Kisoo Kwon: Reflection (Gangnam Space)

Kisoo Kwon: Reflection (Gangnam Space)

sky high-pilgrimage by kwon ki-soo

Kwon Ki-Soo

Sky High-Pilgrimage, 2011

Price on Request

Wednesday, December 7, 2011Saturday, December 31, 2011


Seoul, South Korea

Jienne Liu (Curator, National Museum of Contemporary Art, Korea)

Kwon Kisoo’s works are known for their exuberant colors, patterned backgrounds and charming figure-like characters. Kwon’s works from the early 2000s show single protruding characters with patterned backgrounds. These works show the process of his own introspective, answer-seeking process to the question of how one can navigate society. We can glimpse the artist’s hope to establish himself in his field and his desire to continuously confirm his position in the art world. In reflection of these aspects, the characters endlessly wander around in the air or aimlessly stroll on an undesignated pavement; the background is an ideal world or scenes from the artist’s on experience.

The sentiment of isolation and solitude seen in his early works are ways of revealing Kwon’s reflection or introspection on the external world, a modern way of portraying Zhulinqixian; that is, leading a carefree life and turning his back against the world which is filled with migraine-inducing controversies and conflicts. As seen from this, Kwon’s background is deeply rooted in traditional Korean painting, and we can see that his world is still connected to traditional Korean art. His character-image in the early era was a utilization of an already-familiar image seen in the ancient painting catalogues of Eastern Asia or shown in simple black ink drawings.

Kwon wished to unravel the inner turmoil and conflict caused between his inclinations for a carefree life and suffocating realities with impromptu-like drawings in simple black ink. The character-image is soon greatly simplified and becomes like a sign; nowadays, it is more fixated to a single icon-like figure.

Kwon’s recent works, however, show changes in this character image. As the background grows even more splendid and exuberant, more abundant narratives are being unfolded. Within this mainstream, the character image is both a delegate or surrogate of the artist and at the same time, a story-teller in a clown costume who provides entertainment to the viewers. Before, his character-image was all about smiling faces, causing some misunderstanding that all Kwon ever tries is to make a pretty work or one at least resonating with happiness. However, looking closely, we can see that the saddened fact of life is also present; for some people, it is imperative and inevitable for them to grin even under the grim facts of life, and, as a mere human-being, one is ruled by the human sentiments of joy, anger, sorrow and pleasure. This is like the pathos of the clown who must make people laugh on stage. Kwon’s figure has a standardized smile, a diamond-shaped body and simplified outline, all of which accentuate and stress the presence of the icon-life figure, placed at the center of the picture. Due to the simplified representation, the figure has less impact of an actual, lively existence yet the untold stories of the figure are overall complemented by the theme, composition and the impression of colors.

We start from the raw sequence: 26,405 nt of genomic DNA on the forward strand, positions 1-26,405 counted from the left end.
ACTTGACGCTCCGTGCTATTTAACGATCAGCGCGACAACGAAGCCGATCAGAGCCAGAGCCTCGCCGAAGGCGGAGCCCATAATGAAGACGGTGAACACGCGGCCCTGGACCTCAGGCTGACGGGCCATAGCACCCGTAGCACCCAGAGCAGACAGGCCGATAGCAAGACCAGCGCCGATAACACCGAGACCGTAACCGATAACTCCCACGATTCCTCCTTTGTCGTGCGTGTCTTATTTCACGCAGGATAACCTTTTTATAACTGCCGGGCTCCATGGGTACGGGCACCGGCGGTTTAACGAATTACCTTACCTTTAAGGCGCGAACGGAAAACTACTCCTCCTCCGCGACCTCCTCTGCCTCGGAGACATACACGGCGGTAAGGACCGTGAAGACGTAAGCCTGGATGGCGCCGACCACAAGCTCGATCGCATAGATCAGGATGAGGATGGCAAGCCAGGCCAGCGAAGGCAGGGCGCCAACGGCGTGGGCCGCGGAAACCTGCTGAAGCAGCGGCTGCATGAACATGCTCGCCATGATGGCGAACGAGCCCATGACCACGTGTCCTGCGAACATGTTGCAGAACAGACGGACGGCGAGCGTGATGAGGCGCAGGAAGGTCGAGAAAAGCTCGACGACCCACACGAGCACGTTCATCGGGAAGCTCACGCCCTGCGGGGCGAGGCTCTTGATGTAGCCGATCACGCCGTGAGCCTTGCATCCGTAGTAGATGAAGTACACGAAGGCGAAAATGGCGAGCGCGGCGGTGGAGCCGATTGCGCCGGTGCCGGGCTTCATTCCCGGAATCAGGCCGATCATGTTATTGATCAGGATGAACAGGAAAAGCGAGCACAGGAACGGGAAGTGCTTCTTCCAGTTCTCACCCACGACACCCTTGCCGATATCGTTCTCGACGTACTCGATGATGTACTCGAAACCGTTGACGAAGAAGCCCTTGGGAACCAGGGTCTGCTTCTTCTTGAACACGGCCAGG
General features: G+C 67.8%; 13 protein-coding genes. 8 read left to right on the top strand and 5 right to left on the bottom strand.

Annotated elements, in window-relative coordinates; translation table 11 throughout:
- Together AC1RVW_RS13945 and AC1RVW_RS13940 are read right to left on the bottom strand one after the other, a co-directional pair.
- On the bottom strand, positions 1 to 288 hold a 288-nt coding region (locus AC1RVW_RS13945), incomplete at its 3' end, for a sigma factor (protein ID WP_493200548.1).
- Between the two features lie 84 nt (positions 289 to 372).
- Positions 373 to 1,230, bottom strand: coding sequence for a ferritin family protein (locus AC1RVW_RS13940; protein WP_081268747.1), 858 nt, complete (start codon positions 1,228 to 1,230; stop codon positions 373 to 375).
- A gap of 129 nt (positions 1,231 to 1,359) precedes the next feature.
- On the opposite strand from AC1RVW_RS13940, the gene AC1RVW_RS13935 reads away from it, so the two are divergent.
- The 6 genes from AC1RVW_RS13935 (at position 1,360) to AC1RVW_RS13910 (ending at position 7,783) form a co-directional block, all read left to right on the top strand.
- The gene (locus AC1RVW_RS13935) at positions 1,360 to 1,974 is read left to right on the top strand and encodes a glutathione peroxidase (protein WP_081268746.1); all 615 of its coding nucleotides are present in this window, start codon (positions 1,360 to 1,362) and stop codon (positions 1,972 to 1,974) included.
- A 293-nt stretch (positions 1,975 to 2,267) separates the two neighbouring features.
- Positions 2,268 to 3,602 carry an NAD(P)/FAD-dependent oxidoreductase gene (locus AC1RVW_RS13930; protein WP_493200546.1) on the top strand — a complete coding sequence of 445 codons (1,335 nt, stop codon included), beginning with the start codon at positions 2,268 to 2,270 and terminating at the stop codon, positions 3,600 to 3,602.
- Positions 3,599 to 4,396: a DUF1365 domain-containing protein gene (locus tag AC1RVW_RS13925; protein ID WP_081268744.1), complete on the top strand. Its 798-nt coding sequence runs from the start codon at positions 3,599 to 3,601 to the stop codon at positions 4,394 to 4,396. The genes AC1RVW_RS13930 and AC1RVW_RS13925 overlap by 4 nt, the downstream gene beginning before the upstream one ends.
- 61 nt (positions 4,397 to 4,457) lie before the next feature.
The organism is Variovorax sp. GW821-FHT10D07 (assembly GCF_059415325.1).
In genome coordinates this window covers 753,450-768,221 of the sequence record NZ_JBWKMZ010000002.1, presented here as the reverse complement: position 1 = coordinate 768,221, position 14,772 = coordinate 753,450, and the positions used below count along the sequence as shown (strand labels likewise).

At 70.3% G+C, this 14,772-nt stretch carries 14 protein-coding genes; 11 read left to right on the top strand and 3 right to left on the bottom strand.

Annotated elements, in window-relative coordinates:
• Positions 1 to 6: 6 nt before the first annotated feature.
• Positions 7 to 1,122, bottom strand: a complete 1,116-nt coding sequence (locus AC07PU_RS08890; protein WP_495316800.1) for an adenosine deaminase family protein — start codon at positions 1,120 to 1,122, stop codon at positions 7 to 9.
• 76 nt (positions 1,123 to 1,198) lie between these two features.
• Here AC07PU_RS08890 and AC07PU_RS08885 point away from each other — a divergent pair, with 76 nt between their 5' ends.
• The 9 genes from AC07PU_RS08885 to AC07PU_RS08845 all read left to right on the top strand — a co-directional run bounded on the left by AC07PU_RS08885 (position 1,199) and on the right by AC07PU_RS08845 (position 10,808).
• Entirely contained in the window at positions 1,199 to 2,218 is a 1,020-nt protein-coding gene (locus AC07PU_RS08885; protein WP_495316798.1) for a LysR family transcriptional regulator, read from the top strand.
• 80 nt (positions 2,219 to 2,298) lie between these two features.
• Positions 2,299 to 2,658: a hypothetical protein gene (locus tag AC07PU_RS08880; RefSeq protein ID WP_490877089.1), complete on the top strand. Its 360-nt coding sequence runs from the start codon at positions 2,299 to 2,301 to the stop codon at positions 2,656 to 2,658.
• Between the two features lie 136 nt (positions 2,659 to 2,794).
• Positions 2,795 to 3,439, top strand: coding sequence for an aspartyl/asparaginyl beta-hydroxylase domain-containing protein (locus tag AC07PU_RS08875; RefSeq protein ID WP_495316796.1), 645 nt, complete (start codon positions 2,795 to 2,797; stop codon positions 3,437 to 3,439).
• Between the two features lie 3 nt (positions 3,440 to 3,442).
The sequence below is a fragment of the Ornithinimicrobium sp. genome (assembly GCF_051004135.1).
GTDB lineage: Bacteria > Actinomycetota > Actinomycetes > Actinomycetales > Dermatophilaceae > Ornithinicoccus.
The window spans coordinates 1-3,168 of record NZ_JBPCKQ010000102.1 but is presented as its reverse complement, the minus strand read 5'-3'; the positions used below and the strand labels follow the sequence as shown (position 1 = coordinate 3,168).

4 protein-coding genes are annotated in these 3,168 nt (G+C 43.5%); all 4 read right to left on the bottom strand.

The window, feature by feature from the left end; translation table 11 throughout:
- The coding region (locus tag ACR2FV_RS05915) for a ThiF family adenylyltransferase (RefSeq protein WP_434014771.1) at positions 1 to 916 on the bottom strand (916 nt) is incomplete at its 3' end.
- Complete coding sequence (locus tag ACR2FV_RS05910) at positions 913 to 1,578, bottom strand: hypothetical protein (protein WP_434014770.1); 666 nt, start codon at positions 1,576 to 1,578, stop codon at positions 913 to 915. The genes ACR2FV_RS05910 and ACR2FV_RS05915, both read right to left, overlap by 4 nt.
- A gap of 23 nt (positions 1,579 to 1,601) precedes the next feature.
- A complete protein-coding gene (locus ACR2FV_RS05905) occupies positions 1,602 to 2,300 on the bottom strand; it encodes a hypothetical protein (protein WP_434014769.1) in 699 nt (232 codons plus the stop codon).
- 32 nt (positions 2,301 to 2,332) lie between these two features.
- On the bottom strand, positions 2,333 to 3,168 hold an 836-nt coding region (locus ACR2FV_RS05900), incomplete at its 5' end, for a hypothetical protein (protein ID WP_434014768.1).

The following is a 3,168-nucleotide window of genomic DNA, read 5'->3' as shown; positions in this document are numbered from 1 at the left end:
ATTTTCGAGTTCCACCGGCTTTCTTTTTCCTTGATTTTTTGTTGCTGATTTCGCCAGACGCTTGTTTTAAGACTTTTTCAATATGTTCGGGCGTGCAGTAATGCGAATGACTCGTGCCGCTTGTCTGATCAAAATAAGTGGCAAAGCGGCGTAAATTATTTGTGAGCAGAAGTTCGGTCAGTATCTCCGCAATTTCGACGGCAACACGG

With the variety of subjects, meticulous compositions, refined color expression and simplified figure, Kwon makes his work much more ample. The subject matter is still dealt with in a simplified manner, but the juxtaposition of the color field and partially-divided section further boosts the adornment of the screen. The exuberant colors of the screen may look like a digital print, but they are still imbued with analogue sentiment and technology.

Kwon’s use of colors is like the traditional multicolored paintwork found on Korea’s ancient buildings. The colors were carefully chosen and meticulously applied through a laborious taping process with retouch after retouch, requiring hundreds of hours of labor. As can be witnessed through the sharp cut cross-sections in the background, these further protrude upon and emphasize the jubilant color fields. Such vibrant use of colors is a by-product of Kwon’s efforts through which he maximizes and fully utilizes the value and assets of the genuine painting work.

Kwon’s method of screen composition is not an enumeration of subjects but a creation of stories with carefully-chosen subjects all together. The subject of bamboo trees, flowers, or wave-like rainbows enrich the screen narrative, further inspiring the audiences’ imaginations. Each subject entails its own stories.

His recent works frequently show the reflected image of the figure on the water, which could be interpreted as the artist’s hope of reflecting his life in the past. In this respect, this figure is like a self-portrait. On the other hand, the reflected image of the rainbow symbolizes the realm of fictional imagery. The rainbow makes the viewer doubt the world or reality unfolding in front of one’s very own eyes.

The repetition of the meaningless illusions reminds us that such doubts will strike us again and again in the as-yet-unarrived future of reality, because the repetition is not in a stand-still status. On the other hand, the orthodox meaning of a rainbow from the traditional painting field could be also applied. Conventionally, a rainbow signifies a medium that connects reality and the imaginary. It can also be a bridge that could connect a solitary hermit with the world.